Northwestern Beaufort County Receives an Estimated 4 inches of Snow | Eastern North Carolina Now

The time to make work done slows down in half measure, and another side of life reveals its purpose.

    It began as a light rain Thursday night, January 20th, 2022, with temperatures a balmy 46 degrees, and by morning a thin layer of ice clung to the firm, bright reddish green Nandina leaves prevalent upon my personal grounds here in Mac'swood. Friday was cold and damp, but no additional rain as the temperatures remained just around freezing for the day; but, it was early Friday night when the wintry mix began in earnest, mixing mostly with the crackling of sleet, and light snow, laying down a fine sheet of porous ice. Later that night past midnight, the temperatures edged down into the mid 20 degree range, and the warmer moisture in the winter clouds heading north from the Gulf of Mexico could do nothing more than to turn into a fine snow, about 4 inches in depth. Welcome to a Beaufort County Winter, here deep into northeastern North Carolina; you can never be sure of what will transpire.

The dry pond, now wet as is normal after the recent draught, flash frozen on the top, and ready for the season's first snowstorm: Above and below.     Picture by Stan Deatherage     Click image to expand.

    Knowing that mid morning was bringing inescapable chores and work, I hasten to take as many images where I can usually find a few fine snow images, my expansive front yard. Know that the absent sunshine of many days was about to find its way soon back to Beaufort County, I thought it wise to get my shots accomplished early, and wait for the next snow to make images at some of western Beaufort County's iconic locations.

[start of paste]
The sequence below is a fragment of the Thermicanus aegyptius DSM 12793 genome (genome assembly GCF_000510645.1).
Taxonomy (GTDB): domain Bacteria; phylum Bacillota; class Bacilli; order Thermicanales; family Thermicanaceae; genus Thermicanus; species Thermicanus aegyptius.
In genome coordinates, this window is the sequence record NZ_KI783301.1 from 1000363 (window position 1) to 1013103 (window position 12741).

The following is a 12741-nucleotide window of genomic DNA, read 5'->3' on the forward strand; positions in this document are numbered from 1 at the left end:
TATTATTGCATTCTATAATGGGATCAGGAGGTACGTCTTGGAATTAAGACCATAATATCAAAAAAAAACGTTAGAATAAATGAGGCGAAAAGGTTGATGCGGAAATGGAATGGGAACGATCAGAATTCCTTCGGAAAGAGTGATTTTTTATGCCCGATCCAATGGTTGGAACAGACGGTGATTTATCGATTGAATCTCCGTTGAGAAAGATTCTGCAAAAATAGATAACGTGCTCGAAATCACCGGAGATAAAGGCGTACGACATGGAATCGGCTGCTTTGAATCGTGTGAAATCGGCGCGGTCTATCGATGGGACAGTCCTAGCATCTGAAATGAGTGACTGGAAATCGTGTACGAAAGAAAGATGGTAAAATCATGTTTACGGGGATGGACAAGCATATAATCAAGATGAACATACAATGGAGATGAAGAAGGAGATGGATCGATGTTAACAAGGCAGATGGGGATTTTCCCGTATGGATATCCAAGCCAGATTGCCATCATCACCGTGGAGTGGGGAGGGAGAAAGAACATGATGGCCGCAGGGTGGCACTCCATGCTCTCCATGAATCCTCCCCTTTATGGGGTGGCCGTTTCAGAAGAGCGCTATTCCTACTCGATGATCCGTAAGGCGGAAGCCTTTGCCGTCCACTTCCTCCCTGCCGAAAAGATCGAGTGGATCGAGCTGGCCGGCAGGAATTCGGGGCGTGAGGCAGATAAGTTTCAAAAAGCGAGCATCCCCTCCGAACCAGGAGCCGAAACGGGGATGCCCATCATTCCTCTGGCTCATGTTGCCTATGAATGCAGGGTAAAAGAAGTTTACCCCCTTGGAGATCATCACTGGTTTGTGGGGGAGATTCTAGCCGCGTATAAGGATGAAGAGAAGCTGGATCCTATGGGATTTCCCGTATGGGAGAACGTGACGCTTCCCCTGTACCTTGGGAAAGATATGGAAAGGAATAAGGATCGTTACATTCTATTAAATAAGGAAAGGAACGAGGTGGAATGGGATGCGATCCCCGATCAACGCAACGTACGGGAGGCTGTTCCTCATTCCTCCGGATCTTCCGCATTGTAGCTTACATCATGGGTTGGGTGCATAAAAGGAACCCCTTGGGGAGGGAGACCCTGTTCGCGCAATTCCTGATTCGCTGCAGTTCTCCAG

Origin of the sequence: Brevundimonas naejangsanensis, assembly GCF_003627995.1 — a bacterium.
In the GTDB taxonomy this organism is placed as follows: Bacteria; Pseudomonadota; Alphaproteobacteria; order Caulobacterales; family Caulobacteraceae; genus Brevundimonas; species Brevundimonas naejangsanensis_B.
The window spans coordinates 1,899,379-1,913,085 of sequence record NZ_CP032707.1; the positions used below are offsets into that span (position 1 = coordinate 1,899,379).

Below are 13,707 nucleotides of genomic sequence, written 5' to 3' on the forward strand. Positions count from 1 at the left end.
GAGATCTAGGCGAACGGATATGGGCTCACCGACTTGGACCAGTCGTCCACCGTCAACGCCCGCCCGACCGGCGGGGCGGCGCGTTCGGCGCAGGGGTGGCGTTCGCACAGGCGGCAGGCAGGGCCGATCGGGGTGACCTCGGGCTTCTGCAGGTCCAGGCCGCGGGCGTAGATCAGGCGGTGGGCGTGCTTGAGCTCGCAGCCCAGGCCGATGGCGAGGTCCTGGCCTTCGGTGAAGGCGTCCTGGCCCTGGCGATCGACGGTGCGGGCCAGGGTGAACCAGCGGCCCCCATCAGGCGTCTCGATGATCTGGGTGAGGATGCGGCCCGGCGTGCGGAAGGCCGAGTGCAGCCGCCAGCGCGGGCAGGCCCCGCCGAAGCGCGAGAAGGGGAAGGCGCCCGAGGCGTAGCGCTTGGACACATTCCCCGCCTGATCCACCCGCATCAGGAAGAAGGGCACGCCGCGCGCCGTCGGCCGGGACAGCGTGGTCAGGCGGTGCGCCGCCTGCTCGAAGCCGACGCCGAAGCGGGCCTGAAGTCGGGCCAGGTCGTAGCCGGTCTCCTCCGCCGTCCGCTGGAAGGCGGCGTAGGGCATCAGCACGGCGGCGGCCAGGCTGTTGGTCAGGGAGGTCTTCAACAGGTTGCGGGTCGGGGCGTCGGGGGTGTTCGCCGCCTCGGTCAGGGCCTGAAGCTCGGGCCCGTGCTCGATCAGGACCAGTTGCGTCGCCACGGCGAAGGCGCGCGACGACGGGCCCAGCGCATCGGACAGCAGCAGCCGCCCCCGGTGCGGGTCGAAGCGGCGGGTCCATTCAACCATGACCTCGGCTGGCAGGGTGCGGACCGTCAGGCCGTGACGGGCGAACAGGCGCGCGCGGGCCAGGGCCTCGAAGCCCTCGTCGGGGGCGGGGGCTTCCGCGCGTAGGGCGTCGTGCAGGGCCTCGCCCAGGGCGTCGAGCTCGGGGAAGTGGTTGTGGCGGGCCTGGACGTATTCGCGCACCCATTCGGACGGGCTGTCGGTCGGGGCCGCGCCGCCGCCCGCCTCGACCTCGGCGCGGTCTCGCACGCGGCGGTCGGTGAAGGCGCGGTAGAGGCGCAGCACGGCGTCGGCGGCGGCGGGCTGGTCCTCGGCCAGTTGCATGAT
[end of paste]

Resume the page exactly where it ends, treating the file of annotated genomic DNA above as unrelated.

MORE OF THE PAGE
My ever evolving pond, refreshed by the recent rains, is always a the ready to be my most available muse: Above and below.     Picture by Stan Deatherage     Click image to expand.

    In case you have not noticed, my landscape design is based upon the concept: Good luck seeing my house on the top of the hill from the road down below. From what I lose in "curb appeal", I more than make up with in view amenity from my point of view, and, more profoundly, a well planned sense of security ... if you get my drift.

Nearly every bush and non huge tree in my front yard was planted yours truly: Above. This image of my wide home, encrusted in 4 inches of snow and ice, taken from as far back as I could move back within the foliage ... and still see the house proper: Below.     Picture by Stan Deatherage     Click image to expand.

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